Spain’s risk premium headed north again on Wednesday, a development Prime Minister Mariano Rajoy acknowledged could led him to ask for a second bailout from the Europe if the situation persists.
Asked in an interview in New York with The Wall Street Journal published on Wednesday if he planned to ask one of the two European rescue funds for help, Rajoy said his government would need to ascertain first if the conditions attached to a bailout are “reasonable.” However, he added that if interest rates in Spain are “too high for too long,” thus depressing the economy even further and causing public debt to burgeon, “I can assure you 100 percent that I would ask for a bailout.”
In late trading, the yield on the Spanish benchmark government bond had moved back above six percent as the spread with the German equivalent stood at 458 basis points, up 35 from Tuesday’s close.
Market observers said the heightened tension in part reflected northern euro-zone countries opposition to the rapid implementation of a system whereby rescue funds can directly capitalize banks, as Rajoy wants, and German Chancellor Angela Merkel’s comments on Tuesday in which she urged caution in the creation of a pan-European bank supervisor.
In his interview with The Wall Street Journal, Rajoy also said his government would set up an independent agency to ensure compliance with the budget targets of all public administrations across Spain’s regions. This initiative will accompany the draft state budget for next year.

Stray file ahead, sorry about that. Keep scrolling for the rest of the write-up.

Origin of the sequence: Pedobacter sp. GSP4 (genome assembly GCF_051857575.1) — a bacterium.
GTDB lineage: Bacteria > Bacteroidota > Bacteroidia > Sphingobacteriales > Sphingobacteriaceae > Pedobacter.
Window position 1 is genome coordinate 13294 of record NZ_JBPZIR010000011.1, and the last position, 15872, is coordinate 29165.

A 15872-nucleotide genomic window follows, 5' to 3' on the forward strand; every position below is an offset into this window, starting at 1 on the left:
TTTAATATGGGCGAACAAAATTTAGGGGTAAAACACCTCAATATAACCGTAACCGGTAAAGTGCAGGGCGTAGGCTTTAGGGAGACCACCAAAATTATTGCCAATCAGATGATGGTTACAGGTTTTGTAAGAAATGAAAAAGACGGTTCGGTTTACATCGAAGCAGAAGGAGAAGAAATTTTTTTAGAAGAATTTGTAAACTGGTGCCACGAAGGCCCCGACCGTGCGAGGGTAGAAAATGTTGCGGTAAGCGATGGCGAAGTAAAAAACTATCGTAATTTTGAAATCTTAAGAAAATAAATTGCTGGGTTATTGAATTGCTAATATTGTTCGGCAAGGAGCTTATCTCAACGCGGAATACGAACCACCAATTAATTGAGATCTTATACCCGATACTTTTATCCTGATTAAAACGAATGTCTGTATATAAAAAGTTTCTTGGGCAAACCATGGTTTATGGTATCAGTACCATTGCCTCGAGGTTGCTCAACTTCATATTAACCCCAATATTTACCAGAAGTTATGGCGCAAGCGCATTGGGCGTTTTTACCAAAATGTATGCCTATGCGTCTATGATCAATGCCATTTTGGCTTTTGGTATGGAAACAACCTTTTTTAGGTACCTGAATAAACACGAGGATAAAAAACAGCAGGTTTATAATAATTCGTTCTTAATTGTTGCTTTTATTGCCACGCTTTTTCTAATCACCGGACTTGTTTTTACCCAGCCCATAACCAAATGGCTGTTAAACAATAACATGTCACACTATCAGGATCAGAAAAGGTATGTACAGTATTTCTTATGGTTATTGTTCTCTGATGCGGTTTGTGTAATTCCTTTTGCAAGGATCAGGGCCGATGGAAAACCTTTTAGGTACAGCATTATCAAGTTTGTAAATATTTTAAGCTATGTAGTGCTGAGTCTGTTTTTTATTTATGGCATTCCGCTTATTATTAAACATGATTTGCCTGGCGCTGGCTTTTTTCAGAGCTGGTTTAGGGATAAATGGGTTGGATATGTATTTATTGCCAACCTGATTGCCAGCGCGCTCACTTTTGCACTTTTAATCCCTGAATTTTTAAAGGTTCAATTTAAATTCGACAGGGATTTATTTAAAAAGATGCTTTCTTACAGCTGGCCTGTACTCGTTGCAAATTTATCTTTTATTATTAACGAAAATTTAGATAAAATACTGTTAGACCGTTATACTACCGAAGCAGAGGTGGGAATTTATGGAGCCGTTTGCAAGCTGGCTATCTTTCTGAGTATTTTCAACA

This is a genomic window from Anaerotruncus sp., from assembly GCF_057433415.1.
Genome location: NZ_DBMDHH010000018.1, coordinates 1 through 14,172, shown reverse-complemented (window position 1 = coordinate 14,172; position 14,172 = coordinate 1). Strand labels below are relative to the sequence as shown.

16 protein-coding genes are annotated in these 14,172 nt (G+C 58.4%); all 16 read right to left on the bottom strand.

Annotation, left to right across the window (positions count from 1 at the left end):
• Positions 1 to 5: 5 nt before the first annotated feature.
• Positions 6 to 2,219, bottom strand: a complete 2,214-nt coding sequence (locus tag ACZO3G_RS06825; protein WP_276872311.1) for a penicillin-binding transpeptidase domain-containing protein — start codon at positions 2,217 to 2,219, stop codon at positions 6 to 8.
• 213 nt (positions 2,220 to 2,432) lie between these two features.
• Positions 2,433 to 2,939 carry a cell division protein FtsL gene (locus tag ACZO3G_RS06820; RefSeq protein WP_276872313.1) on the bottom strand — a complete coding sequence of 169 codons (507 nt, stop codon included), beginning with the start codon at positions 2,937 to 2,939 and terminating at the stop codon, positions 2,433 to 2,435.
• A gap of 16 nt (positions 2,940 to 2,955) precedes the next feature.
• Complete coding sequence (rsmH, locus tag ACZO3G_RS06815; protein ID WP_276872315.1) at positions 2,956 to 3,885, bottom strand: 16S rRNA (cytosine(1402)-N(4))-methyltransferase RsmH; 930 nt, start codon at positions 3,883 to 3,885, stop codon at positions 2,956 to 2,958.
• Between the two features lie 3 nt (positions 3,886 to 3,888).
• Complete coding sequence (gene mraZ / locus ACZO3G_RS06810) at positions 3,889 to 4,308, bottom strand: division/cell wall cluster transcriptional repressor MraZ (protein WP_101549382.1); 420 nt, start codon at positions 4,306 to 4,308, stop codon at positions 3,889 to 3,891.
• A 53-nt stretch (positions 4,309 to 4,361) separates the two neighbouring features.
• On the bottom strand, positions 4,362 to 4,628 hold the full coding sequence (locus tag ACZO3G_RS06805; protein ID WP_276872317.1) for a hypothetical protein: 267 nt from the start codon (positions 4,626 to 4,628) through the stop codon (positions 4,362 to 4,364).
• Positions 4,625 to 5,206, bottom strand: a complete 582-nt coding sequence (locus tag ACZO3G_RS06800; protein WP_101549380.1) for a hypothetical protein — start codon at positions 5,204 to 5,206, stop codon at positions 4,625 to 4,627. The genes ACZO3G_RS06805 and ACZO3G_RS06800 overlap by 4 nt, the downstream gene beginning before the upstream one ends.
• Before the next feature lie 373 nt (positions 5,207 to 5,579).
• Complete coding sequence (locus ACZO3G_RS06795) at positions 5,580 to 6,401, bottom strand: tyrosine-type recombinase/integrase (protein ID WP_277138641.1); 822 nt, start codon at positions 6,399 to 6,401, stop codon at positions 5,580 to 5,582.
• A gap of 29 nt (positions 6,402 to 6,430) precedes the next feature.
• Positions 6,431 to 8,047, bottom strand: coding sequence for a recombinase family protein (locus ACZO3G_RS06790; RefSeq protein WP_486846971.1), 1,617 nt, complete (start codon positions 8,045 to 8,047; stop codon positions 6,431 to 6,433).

Rajoy also said his administration would introduce measures to restrict recourse to early retirement. Spain is gradually raising the retirement age from 65 to 67, a move the prime minister described as “reasonable.”
Rajoy is currently in New York to push his country’s candidacy for non-permanent status in the United Nations Security Council for the period 2015-2016. His trip kicks off a two-year diplomatic campaign through to October 2014, when the UN’s 193 members are due to vote on the composition of the Security Council’s non-permanent members.
Spain’s main rivals for the western seat in the Council include New Zealand, which has the support of smaller countries that make up more than half of the assembly, and Turkey, which is emerging as a diplomatic force in the Arab world and central Asia.
In his maiden speech before the General Assembly on Tuesday night, Rajoy urged Britain to rejoin bilateral talks on Gibraltar, saying “two much time has been lost” since those negotiations were broken off in 2002.
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